France/Burkina Faso, 2010, 82 min
Exploring dilemmas of culture and race, Sarah Bouyain’s debut feature tells dovetailing stories of African women living in France. Amy is a young biracial woman whose mother is from Burkina Faso. At the age of eight, she was “reclaimed” by her father and went to live with him in France. His death 20 or so years later prompts a desire to visit her birthplace and reconnect with her other parent. In a parallel story, a middle-aged white woman is learning Dioula, a West African language spoken in Burkina Faso, from a taciturn woman named Mariam. In carefully precise scenes, Bouyain explores the displacement that both Mariam and Amy face in a country that is familiar but not quite home. In Burkina Faso, Amy tries to fit in by buying a brightly patterned dress, but locals call her “white lady” and she’s unable to converse with her aunt in order to discover her mother’s whereabouts. Meanwhile, Mariam tries to accustom herself to the bustle of Paris, where traditions and personal relationships are different from what she is used to. Through these two narratives, an affecting portrait of the African diaspora emerges. Over the course of the film, these two self-possessed women may not definitively discover the place where they belong, but what they do find is a significantly stronger sense of self.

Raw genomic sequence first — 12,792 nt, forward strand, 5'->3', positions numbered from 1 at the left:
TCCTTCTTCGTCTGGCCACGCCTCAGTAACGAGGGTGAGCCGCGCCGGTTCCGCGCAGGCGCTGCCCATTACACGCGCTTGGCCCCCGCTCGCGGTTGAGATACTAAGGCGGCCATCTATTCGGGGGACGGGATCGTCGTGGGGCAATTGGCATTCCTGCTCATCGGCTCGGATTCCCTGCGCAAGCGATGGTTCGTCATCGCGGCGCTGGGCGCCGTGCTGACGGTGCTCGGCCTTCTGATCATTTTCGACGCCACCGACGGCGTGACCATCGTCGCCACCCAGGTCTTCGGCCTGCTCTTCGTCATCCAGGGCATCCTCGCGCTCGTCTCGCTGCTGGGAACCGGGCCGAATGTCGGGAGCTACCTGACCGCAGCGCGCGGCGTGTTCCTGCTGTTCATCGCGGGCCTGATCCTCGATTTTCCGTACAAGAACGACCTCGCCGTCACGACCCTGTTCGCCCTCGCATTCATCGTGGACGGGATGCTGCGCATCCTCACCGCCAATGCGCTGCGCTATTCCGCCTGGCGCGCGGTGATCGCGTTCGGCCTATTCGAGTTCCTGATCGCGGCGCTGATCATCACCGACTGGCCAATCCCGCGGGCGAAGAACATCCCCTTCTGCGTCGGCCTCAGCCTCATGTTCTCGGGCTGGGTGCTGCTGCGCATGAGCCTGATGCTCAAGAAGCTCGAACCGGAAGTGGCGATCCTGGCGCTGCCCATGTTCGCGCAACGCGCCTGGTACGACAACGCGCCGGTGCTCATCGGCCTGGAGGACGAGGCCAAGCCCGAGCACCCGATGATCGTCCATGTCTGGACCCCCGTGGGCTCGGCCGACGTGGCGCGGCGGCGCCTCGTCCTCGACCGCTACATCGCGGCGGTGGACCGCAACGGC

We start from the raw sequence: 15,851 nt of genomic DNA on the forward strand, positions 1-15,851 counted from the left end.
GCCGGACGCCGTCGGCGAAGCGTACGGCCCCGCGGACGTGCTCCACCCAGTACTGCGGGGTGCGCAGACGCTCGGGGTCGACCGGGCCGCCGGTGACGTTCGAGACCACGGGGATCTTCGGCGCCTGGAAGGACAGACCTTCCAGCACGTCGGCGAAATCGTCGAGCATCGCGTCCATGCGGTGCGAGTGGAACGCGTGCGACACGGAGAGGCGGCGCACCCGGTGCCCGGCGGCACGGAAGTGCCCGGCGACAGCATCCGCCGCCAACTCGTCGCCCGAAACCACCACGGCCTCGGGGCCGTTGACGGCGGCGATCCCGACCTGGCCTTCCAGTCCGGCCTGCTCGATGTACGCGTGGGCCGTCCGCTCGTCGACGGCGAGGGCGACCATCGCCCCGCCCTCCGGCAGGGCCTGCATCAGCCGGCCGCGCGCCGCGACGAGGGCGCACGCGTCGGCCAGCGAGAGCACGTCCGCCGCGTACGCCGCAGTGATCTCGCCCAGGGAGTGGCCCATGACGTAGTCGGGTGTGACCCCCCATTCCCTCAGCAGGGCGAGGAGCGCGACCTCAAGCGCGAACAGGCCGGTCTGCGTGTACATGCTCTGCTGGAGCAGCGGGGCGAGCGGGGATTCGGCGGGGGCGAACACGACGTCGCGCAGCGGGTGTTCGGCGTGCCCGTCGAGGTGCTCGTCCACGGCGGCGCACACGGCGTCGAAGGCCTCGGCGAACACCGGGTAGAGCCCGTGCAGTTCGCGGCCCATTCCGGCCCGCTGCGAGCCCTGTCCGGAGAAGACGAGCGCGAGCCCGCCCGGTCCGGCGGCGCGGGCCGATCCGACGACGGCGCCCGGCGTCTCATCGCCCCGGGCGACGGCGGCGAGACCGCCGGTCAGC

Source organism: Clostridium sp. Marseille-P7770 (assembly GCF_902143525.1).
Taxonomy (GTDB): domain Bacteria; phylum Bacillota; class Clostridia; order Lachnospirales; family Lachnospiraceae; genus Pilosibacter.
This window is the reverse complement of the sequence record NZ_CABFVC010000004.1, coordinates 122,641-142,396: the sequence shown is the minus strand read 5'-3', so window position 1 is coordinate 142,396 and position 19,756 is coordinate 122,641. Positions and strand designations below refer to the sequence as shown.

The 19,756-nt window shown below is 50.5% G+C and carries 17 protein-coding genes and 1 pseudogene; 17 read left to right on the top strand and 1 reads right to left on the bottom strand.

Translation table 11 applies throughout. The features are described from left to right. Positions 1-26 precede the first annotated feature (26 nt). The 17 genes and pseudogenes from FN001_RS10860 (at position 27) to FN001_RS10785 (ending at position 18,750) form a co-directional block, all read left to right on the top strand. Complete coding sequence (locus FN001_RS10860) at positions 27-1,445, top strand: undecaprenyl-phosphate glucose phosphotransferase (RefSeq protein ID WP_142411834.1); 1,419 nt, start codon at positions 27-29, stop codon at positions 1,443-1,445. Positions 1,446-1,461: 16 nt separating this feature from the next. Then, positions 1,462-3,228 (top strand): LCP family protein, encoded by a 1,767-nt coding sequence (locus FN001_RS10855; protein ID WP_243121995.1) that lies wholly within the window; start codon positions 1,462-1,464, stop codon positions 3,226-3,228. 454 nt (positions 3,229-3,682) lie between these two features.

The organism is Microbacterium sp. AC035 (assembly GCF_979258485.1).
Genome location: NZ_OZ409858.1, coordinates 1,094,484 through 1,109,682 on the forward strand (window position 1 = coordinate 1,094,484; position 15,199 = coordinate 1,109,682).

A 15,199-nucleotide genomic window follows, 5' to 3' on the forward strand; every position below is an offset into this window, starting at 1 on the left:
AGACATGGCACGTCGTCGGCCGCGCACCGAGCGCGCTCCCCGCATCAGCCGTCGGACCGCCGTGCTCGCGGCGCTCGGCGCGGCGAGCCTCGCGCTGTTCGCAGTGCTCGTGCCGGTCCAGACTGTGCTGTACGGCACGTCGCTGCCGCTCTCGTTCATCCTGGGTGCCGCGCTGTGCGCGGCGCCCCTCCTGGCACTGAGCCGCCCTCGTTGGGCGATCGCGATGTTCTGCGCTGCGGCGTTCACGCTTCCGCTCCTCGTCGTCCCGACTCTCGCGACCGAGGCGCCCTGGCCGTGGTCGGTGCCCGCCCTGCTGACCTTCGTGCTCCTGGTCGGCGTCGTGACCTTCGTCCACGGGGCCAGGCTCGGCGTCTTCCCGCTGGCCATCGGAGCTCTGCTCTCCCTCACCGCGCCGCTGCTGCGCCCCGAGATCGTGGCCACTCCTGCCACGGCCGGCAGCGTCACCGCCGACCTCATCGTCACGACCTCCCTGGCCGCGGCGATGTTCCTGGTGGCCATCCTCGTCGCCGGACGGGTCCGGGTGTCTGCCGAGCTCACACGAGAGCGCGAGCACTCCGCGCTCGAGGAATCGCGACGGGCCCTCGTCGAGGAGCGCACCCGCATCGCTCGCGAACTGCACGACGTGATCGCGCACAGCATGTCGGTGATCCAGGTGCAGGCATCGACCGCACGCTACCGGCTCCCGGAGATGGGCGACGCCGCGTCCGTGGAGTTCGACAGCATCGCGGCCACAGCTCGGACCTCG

In French and Dioula with subtitles. Presented in association with Museum of the African Diaspora. New Directors Prize Contender.